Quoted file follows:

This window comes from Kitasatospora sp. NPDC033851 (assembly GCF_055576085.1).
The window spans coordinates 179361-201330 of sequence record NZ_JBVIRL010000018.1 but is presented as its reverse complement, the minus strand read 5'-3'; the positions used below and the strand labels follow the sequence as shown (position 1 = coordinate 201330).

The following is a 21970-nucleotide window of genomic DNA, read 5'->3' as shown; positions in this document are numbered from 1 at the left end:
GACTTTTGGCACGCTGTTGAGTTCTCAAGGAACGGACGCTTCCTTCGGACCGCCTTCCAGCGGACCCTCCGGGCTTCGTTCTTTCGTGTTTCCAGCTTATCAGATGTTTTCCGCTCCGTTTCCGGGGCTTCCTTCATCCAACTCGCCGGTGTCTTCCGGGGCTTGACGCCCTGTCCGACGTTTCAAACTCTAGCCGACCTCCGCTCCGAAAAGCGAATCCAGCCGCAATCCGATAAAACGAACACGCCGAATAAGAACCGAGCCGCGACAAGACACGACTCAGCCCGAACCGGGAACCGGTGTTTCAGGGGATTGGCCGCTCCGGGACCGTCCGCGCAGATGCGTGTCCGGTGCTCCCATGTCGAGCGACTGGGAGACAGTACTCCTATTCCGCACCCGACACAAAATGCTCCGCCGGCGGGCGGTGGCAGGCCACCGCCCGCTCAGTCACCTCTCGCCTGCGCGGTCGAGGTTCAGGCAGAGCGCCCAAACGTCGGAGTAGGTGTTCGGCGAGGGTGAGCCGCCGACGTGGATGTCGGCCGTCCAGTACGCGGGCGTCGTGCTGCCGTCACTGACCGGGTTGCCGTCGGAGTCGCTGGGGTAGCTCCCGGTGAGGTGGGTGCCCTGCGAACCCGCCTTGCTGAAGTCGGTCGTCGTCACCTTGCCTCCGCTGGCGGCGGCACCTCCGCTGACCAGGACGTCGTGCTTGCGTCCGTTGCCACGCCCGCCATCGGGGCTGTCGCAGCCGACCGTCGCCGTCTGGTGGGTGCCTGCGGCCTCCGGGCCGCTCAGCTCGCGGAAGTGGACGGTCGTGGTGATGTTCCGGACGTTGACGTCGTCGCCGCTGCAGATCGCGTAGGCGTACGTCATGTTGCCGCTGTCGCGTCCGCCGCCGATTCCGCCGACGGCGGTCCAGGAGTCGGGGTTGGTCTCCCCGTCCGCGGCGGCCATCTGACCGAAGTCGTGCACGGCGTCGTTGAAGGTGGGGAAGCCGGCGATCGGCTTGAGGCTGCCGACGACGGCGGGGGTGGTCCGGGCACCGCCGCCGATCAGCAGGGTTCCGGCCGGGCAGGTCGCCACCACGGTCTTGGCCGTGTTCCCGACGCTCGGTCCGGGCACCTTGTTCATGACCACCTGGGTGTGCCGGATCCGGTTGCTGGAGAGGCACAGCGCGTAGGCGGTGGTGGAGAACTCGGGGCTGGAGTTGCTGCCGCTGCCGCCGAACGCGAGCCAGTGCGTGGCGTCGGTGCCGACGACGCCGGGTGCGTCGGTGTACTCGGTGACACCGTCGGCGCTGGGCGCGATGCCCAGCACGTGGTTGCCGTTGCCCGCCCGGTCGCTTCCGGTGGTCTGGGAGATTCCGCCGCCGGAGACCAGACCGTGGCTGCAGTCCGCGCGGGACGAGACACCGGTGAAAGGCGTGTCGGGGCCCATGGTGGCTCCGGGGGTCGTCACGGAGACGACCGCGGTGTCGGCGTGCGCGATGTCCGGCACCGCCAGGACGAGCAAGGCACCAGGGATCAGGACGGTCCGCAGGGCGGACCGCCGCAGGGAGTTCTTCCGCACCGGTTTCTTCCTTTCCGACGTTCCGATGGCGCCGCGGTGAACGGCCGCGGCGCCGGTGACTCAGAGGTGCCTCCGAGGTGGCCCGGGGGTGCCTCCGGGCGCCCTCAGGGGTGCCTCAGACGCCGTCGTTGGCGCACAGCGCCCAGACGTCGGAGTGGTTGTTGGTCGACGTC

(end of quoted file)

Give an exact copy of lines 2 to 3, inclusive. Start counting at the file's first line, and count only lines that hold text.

The window spans coordinates 179361-201330 of sequence record NZ_JBVIRL010000018.1 but is presented as its reverse complement, the minus strand read 5'-3'; the positions used below and the strand labels follow the sequence as shown (position 1 = coordinate 201330).

The following is a 21970-nucleotide window of genomic DNA, read 5'->3' as shown; positions in this document are numbered from 1 at the left end: